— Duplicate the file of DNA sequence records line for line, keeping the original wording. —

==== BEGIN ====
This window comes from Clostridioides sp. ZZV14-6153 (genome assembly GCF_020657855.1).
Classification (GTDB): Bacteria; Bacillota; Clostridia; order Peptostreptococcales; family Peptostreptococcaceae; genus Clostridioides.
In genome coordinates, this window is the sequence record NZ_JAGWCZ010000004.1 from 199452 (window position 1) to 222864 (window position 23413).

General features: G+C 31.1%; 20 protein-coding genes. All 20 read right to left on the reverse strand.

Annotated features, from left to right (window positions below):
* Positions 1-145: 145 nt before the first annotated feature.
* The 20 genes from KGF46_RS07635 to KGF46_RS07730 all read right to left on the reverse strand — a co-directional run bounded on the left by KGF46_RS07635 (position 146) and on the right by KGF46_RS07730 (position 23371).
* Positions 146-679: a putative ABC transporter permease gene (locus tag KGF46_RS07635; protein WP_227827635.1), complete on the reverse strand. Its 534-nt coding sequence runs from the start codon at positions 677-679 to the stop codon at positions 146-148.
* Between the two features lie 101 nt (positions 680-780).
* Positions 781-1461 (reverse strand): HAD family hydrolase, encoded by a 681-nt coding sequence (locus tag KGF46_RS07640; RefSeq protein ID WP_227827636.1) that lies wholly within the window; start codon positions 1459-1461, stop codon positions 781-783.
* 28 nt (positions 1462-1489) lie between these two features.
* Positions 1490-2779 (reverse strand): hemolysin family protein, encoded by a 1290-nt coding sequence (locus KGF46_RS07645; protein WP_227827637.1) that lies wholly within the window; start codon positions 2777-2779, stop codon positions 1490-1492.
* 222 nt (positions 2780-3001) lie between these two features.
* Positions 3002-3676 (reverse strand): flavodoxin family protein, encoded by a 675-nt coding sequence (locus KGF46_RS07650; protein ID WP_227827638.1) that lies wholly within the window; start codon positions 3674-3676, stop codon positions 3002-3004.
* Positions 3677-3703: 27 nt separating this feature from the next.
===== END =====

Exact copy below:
This window comes from Clostridioides sp. ZZV14-6153 (genome assembly GCF_020657855.1).
Classification (GTDB): Bacteria; Bacillota; Clostridia; order Peptostreptococcales; family Peptostreptococcaceae; genus Clostridioides.
In genome coordinates, this window is the sequence record NZ_JAGWCZ010000004.1 from 199452 (window position 1) to 222864 (window position 23413).

General features: G+C 31.1%; 20 protein-coding genes. All 20 read right to left on the reverse strand.

Annotated features, from left to right (window positions below):
* Positions 1-145: 145 nt before the first annotated feature.
* The 20 genes from KGF46_RS07635 to KGF46_RS07730 all read right to left on the reverse strand — a co-directional run bounded on the left by KGF46_RS07635 (position 146) and on the right by KGF46_RS07730 (position 23371).
* Positions 146-679: a putative ABC transporter permease gene (locus tag KGF46_RS07635; protein WP_227827635.1), complete on the reverse strand. Its 534-nt coding sequence runs from the start codon at positions 677-679 to the stop codon at positions 146-148.
* Between the two features lie 101 nt (positions 680-780).
* Positions 781-1461 (reverse strand): HAD family hydrolase, encoded by a 681-nt coding sequence (locus tag KGF46_RS07640; RefSeq protein ID WP_227827636.1) that lies wholly within the window; start codon positions 1459-1461, stop codon positions 781-783.
* 28 nt (positions 1462-1489) lie between these two features.
* Positions 1490-2779 (reverse strand): hemolysin family protein, encoded by a 1290-nt coding sequence (locus KGF46_RS07645; protein WP_227827637.1) that lies wholly within the window; start codon positions 2777-2779, stop codon positions 1490-1492.
* 222 nt (positions 2780-3001) lie between these two features.
* Positions 3002-3676 (reverse strand): flavodoxin family protein, encoded by a 675-nt coding sequence (locus KGF46_RS07650; protein ID WP_227827638.1) that lies wholly within the window; start codon positions 3674-3676, stop codon positions 3002-3004.
* Positions 3677-3703: 27 nt separating this feature from the next.